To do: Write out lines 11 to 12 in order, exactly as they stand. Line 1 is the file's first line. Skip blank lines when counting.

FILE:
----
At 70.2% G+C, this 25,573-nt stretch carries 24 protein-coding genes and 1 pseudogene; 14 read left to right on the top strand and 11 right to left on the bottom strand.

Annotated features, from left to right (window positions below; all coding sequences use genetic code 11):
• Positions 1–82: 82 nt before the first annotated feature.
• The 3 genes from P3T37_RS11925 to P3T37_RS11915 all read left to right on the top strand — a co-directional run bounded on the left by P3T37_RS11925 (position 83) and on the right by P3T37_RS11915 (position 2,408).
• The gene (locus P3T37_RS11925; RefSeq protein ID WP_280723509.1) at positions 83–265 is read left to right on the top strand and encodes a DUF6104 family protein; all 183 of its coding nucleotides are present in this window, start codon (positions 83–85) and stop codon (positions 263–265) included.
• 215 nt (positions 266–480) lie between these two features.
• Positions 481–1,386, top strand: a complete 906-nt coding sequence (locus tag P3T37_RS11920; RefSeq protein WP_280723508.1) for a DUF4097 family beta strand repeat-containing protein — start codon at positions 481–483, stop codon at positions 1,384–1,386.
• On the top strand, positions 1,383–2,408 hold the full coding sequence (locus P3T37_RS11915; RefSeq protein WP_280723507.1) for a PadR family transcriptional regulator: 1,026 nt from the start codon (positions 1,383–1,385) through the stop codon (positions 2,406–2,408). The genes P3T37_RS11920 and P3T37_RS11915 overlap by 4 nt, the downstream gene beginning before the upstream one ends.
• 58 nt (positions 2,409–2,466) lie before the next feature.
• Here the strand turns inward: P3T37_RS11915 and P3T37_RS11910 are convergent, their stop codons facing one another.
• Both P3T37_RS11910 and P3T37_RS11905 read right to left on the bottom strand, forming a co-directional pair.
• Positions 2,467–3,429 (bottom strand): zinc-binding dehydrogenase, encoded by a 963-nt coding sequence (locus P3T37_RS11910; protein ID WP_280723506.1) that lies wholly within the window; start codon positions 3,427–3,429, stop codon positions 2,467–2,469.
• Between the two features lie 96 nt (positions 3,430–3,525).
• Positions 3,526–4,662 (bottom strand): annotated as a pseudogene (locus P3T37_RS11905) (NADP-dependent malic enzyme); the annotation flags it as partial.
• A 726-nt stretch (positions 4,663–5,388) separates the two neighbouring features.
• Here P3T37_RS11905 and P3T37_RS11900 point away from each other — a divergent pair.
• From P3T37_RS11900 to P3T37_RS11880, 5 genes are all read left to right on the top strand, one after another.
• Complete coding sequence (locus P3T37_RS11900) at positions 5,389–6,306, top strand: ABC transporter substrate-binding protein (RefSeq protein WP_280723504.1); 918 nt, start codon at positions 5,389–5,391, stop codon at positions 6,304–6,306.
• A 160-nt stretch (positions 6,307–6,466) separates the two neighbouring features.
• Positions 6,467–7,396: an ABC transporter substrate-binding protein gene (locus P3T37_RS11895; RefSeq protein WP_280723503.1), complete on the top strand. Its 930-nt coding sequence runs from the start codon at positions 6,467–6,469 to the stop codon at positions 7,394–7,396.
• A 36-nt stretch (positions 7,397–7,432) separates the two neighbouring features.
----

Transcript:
• Both P3T37_RS11910 and P3T37_RS11905 read right to left on the bottom strand, forming a co-directional pair.
• Positions 2,467–3,429 (bottom strand): zinc-binding dehydrogenase, encoded by a 963-nt coding sequence (locus P3T37_RS11910; protein ID WP_280723506.1) that lies wholly within the window; start codon positions 3,427–3,429, stop codon positions 2,467–2,469.